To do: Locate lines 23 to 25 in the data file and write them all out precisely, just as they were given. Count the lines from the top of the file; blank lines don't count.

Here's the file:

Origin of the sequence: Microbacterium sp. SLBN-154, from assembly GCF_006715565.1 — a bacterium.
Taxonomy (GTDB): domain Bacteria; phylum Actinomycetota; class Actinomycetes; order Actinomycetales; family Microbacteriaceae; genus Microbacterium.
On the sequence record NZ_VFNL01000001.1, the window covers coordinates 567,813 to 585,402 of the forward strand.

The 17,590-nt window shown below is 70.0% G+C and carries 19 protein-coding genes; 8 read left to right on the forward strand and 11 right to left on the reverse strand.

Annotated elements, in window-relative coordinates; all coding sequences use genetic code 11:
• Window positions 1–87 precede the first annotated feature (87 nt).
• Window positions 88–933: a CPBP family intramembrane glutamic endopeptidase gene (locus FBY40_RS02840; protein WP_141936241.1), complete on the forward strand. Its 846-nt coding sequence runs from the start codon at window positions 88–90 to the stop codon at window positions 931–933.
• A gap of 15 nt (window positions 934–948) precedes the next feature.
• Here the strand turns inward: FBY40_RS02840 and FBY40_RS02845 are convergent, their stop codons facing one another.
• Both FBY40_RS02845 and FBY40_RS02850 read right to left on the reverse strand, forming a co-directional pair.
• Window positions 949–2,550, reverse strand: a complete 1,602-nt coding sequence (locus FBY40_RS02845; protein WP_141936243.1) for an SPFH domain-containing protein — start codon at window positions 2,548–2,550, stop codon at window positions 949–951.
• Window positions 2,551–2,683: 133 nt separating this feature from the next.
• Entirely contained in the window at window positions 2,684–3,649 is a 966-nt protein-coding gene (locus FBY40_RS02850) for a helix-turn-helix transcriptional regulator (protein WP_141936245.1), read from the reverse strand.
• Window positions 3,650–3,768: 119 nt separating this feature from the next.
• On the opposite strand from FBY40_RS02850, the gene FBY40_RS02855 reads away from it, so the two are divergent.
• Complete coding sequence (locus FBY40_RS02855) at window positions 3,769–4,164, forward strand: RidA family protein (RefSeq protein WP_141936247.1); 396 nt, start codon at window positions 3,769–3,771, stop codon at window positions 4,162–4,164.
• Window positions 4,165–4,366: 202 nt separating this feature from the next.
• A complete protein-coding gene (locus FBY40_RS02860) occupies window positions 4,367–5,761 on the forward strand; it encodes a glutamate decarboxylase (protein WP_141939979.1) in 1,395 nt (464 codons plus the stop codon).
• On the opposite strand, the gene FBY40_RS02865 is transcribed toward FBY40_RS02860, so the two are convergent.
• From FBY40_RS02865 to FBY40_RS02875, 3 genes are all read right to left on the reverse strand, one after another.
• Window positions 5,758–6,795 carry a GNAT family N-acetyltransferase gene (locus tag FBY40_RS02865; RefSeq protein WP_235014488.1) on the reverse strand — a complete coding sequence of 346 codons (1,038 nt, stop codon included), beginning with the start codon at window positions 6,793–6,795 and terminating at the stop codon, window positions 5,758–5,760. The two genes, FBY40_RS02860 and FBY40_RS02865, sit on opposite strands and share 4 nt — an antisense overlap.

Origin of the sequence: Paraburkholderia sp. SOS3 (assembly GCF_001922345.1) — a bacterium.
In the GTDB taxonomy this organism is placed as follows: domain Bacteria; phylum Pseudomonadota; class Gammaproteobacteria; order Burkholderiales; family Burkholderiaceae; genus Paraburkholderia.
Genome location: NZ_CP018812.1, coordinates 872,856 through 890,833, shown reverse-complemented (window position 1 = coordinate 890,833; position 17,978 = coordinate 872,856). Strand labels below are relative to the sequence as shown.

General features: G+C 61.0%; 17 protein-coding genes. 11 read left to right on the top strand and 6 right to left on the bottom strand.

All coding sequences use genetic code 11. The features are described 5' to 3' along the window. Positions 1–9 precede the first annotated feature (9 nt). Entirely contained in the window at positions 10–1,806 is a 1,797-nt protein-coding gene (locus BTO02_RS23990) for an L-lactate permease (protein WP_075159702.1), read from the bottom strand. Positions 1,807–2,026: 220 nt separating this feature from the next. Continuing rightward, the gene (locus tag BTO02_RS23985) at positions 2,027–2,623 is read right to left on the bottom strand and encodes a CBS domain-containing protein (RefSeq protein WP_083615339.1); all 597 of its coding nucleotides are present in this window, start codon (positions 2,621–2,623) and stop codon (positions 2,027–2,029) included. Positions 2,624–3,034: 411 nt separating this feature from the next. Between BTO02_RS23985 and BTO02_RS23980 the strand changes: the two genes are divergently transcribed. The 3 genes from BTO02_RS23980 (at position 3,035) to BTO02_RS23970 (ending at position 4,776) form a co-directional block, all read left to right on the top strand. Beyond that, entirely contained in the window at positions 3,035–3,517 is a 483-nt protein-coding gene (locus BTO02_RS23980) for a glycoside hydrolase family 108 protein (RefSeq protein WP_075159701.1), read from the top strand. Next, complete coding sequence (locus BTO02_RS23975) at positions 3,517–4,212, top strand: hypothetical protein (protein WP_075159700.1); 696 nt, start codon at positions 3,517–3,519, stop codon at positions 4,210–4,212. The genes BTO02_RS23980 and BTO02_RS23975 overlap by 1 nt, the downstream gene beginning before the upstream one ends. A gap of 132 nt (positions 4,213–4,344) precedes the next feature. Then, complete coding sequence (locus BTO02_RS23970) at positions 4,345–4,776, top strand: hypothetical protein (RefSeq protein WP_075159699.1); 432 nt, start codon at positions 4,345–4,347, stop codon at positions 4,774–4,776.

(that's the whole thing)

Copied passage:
In the GTDB taxonomy this organism is placed as follows: domain Bacteria; phylum Pseudomonadota; class Gammaproteobacteria; order Burkholderiales; family Burkholderiaceae; genus Paraburkholderia.
Genome location: NZ_CP018812.1, coordinates 872,856 through 890,833, shown reverse-complemented (window position 1 = coordinate 890,833; position 17,978 = coordinate 872,856). Strand labels below are relative to the sequence as shown.

General features: G+C 61.0%; 17 protein-coding genes. 11 read left to right on the top strand and 6 right to left on the bottom strand.